While researchers will use similar sources to conduct bill tracking and legislative history, these two functions are employed at different times in the research process, and for opposite reasons. Researchers conducting bill tracking are concerned with the status of a current piece of legislation, while researchers conducting legislative history are concerned with the history and documents surrounding an enacted piece of legislation.
Bill tracking consists of following the status of a current bill as it makes its way through the legislative process. A researcher conducting bill tracking will want to know the bill's current progress, the likelihood of enactment, and ascertain how the proposed law would affect laws currently in force. In a sense, bill tracking is the reverse of legislative history.
By its very nature, researchers engaging in bill tracking will want to utilize online sources to stay abreast of a bill's progress through the legislative process. There are several online sources researchers can use to conduct bill tracking.
While bill tracking follows the legislative process from the introduction of a bill to its possible enactment, legislative history research works backwards, beginning with an enacted statute. Researchers conduct legislative history research in order to gain a better understanding of the law, as well as a means to determine the legislature's intent in enacting the law.
Legislative history materials in Georgia are divided into two categories: official and unofficial.
Versions of bills
Researchers can review bill versions to determine when language was added or removed during the legislative process.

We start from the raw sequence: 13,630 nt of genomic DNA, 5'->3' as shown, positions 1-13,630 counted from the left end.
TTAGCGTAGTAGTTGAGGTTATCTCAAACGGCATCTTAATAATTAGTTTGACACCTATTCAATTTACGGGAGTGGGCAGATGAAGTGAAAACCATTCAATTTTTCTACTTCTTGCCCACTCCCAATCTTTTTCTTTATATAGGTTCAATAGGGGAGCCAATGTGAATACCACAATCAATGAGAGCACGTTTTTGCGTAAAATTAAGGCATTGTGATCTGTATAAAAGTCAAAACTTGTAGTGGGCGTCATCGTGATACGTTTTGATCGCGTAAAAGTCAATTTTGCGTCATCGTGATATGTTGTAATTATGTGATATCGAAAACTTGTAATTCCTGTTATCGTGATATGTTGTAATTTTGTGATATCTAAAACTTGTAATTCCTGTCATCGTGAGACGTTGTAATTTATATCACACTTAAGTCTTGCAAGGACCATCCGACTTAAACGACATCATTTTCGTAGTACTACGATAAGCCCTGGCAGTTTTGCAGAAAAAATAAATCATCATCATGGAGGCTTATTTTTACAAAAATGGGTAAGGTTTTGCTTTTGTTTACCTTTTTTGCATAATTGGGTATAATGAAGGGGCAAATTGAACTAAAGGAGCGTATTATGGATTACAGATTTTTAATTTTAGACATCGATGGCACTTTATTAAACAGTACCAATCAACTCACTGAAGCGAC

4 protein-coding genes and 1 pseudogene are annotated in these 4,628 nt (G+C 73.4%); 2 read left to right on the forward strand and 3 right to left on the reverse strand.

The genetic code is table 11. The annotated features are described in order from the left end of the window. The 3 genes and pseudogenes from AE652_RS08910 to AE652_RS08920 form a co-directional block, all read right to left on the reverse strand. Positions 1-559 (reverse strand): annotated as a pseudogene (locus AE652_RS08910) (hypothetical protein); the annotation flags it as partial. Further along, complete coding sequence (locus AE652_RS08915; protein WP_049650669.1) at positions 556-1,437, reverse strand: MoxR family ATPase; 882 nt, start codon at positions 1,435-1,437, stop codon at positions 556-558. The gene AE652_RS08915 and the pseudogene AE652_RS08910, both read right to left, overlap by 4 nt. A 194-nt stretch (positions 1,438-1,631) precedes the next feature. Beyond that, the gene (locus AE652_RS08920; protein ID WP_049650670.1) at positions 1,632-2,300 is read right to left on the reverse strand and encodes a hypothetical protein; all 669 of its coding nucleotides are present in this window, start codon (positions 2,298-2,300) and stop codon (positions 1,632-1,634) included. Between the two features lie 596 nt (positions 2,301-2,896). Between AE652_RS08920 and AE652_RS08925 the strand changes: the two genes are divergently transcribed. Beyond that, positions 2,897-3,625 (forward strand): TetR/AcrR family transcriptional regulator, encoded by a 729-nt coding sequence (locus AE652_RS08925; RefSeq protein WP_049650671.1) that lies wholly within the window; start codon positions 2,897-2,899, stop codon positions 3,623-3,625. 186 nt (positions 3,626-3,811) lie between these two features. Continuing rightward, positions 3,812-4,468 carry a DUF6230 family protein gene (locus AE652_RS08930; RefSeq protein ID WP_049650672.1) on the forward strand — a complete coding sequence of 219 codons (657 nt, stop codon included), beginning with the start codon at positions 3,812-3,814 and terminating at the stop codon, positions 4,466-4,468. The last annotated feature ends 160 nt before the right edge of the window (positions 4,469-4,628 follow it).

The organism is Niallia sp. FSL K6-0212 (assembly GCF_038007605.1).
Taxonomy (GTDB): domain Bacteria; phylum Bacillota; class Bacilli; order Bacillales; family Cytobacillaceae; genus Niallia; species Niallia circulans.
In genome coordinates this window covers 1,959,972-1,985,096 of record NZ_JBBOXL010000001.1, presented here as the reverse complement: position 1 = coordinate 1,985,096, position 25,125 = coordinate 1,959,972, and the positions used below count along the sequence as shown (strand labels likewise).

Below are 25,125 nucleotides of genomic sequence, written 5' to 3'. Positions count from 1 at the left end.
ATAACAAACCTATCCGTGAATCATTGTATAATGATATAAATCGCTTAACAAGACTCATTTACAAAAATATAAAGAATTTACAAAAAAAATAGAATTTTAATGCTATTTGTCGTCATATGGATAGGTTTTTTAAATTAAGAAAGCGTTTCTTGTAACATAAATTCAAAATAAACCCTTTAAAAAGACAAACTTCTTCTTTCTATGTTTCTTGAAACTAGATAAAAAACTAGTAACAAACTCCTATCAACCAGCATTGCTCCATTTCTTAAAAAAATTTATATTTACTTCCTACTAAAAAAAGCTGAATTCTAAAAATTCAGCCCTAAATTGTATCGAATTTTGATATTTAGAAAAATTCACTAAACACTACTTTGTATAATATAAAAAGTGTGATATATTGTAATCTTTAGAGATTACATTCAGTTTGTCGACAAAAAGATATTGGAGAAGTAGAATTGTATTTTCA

Preamble to acts in Georgia Laws
While not the text of the law, the preamble at the beginning of an act in Georgia Laws can provide researchers with insight on the legislature's intent for passing the law.
House and Senate Journals
The Journals do not provide a verbatim account of proceedings on the floor of the House and Senate, but they do serve as the official record of proceedings in the General Assembly. The Journals contain information on events that occurred during a bills enactment, such as votes and committee assignments, as well as the text of floor amendments.
Review of Selected Georgia Legislation ("Peach Sheets")
The annual Peach Sheets issue, published by Georgia State University Law Review, is an excellent source of legislative history for Georgia statutory law. The Peach Sheets provide background on a bill's introduction, relevant information from floor debates, and public perceptions of the legislation during the bill's consideration in the General Assembly. The selected acts covered tend to be of great public interest, or have a significant impact on the practice of law. GSU Law Review first began publishing the Peach Sheets in 1985.
Annual Survey of Georgia Law
Mercer Law Review publishes the "Annual Survey of Georgia Law." While the Annual Survey focuses on case law, it also includes some commentary on significant legislative developments.
Georgia Legislative History Databases
Both Lexis Advance and WestlawNext have legislative history databases that contain materials useful for conducting legislative history research.
The following are the typical steps researchers should take when conducting legislative history research.